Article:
A speedy disposition also frees up valuable warehouse space, allows associates to focus more on forward orders, and cuts down on unnecessary shipments and touches that can become costly. We’ve calculated that there are 10B + needless shipments and touches throughout the retail industry as returns are sent from stores to distribution center after distribution center.10 Efficient returns routing can also speed up inventory flow and reduce the amount of out-of-stock items, which decreases the chances that customers will become frustrated by their chosen product being sold out.
And this holiday season, retailers’ warehouses will potentially face continued social distancing measures that require decreased warehouse labor due to occupancy limitations. Using technology to assist with returns processing allows retailers to make up for limited labor forces with increased efficiency.
All of these efficiency improvements can add up to significant cost savings, while protecting employee health.
In addition to improving the customer experience and reducing the financial loss that returns can otherwise cause, returns technology also decreases negative environmental impacts.
Retailers are facing mounting pressure to adopt more sustainable business habits, and many are announcing initiatives to become circular organizations. To achieve true circularity, retailers will need to start optimizing their reverse logistics programs. Some leading retailers have already begun doing this. IKEA, for example, recently partnered with Optoro to help achieve their goal of becoming circular by 2030 through eliminating waste in the supply chain.11
Returns technology can have a big impact on reducing environmental waste, by helping to divert items from landfills, and instead routing them to resale channels, charities or recyclers. In fact, by tapping into a network of donation partners and recyclers, as well as by implementing remarketing solutions, Optoro’s clients typically reduce the amount of product sent to landfill by more than 30%.12
It also allows retailers to prevent unnecessary carbon emissions by reducing the number of steps in the reverse supply chain, sending returned products directly to their next best homes. Retailers that use returns technology typically reduce the carbon emissions resulting from their reverse supply chains by more than 20%.13
Beyond contributing to companies’ environmental goals, embracing circular business practices can help with customer acquisition. According to Sustainable Brands, over 50% of consumers have boycotted a company for having business practices they view as irresponsible.14 With the holiday season serving as a critical moment for customer acquisition and retention, retailers should be careful not to lose customers this year due to unsustainable returns practices.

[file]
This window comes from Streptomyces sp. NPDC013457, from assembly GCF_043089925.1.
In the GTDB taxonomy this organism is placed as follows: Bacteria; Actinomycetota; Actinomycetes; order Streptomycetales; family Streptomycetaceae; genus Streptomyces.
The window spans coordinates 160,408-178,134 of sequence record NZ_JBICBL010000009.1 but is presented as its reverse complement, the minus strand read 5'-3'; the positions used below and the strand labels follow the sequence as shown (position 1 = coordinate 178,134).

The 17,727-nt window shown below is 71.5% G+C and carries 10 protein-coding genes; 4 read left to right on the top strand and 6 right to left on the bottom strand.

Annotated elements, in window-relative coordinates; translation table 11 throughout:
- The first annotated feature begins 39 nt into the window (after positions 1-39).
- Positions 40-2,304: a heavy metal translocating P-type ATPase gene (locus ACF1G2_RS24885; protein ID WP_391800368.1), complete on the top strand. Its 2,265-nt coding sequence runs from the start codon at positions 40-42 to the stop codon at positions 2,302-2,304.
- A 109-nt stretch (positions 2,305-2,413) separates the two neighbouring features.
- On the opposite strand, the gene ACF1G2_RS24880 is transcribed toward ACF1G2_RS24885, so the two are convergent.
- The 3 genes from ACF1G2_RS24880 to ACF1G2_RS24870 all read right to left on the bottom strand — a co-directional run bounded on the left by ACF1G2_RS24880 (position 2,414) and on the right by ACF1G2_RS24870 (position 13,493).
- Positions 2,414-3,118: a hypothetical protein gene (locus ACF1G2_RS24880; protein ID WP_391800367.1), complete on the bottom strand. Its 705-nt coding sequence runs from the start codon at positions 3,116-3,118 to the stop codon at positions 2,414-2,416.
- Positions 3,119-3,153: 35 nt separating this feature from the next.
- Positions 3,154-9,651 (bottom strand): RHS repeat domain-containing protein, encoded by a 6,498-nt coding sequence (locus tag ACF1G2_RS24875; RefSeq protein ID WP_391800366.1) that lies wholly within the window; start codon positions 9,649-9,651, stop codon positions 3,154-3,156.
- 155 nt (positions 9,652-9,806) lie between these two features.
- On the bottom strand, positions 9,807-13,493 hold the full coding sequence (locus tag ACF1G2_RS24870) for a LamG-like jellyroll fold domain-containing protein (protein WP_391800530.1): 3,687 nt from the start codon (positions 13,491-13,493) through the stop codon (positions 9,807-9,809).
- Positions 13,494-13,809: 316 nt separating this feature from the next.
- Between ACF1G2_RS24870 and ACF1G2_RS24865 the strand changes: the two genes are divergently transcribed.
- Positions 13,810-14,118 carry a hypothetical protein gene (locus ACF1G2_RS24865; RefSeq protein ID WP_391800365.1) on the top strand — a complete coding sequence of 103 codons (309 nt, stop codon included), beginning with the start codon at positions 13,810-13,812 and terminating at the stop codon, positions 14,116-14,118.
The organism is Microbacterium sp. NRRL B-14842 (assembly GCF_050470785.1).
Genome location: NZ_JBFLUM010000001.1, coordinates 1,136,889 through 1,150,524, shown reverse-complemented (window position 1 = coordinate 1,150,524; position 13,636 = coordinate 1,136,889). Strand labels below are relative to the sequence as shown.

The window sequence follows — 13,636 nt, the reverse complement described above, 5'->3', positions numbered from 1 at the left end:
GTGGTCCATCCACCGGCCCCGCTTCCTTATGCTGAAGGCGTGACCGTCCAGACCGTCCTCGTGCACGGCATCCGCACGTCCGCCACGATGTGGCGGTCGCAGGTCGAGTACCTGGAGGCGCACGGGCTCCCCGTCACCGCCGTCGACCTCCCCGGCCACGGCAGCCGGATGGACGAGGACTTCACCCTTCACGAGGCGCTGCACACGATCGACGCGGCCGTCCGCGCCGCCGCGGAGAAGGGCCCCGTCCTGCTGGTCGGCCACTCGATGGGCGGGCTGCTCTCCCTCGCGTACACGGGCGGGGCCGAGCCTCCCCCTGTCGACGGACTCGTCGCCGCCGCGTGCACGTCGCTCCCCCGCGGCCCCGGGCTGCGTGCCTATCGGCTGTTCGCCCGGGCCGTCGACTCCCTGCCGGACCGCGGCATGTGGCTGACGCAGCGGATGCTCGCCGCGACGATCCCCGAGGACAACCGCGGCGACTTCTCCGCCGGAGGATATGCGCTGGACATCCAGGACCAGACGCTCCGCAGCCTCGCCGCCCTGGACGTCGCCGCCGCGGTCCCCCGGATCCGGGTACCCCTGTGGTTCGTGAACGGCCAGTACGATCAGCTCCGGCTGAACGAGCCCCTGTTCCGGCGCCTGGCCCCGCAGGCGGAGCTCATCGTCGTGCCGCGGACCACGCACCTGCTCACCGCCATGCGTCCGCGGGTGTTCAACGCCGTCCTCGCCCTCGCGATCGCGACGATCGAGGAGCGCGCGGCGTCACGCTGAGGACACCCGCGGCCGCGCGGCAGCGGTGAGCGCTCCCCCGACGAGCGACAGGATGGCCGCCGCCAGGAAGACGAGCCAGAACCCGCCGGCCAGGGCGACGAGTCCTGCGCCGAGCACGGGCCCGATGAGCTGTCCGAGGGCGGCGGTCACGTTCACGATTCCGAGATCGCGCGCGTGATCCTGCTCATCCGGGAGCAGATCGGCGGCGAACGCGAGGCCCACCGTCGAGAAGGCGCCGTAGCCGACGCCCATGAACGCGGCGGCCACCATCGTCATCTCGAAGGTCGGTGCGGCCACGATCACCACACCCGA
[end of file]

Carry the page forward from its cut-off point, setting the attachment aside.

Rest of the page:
On top of the typical strain holiday returns can put on retailers’ supply chains, this year we’ll be facing additional challenges caused by the COVID-19 pandemic. Understanding that product returns are an opportunity to grow revenue by driving customer loyalty and repeat purchases, rather than reduce it, can give retailers a real competitive advantage this holiday season. Whether a retailer is looking for ways to increase recovery on their returned items, reduce operational costs, or improve their environmental impacts (or all three!), investing in returns technology and/or optimizing their returns strategy is a clear place to begin.
1 Optoro and NRF projection
2 Optoro survey of 1380 consumers from January 31, 2020 to February 3, 2020.
3 US Ecommerce 2020. Emarketer, 2020. https://www.emarketer.com/content/us-ecommerce-2020.
4 Ecommerce Product Return Rate. Invesp. https://www.invespcro.com/blog/ecommerce-product-return-rate-statistics/
5 Optoro and Returnly Client Performance Data & Analytics, 2019/2020
6 Optoro survey of 1000 consumers from November 12 to November 15, 2019.
7 Retail Returns and the Customer Experience. Optoro, 2018.
8 Ecommerce Product Return Rate. Invesp. https://www.invespcro.com/blog/ecommerce-product-return-rate-statistics/
9 Optoro survey of 2039 consumers from May 8, 2020 to May 11, 2020.
10 Optoro analysis informed by Hoovers, NRF, US Census
11 IKEA Retail US Partners with Optoro to Reduce Waste from Returns. IKEA, 2020. https://www.ikea.com/us/en/this-is-ikea/newsroom/ikea-retail-u-s-partners-with-optoro-to-reduce-waste-from-returns-pub627f9f50
12 Optoro environmental impact models of downstream value chains, developed in collaboration with Environmental Capital Group. Weighted average results from client programs, full year 2019.
13 Optoro environmental impact models of downstream value chains, developed in collaboration with Environmental Capital Group. Weighted average results from client programs, full year 2019.
14 New Report Reveals 86% of US Consumers Expect Companies to Act on Social, Environmental Issues. Sustainable Brands, 2018. https://sustainablebrands.com/read/marketing-and-comms/new-report-reveals-86-of-us-consumers-expect-companies-to-act-on-social-environmental-issues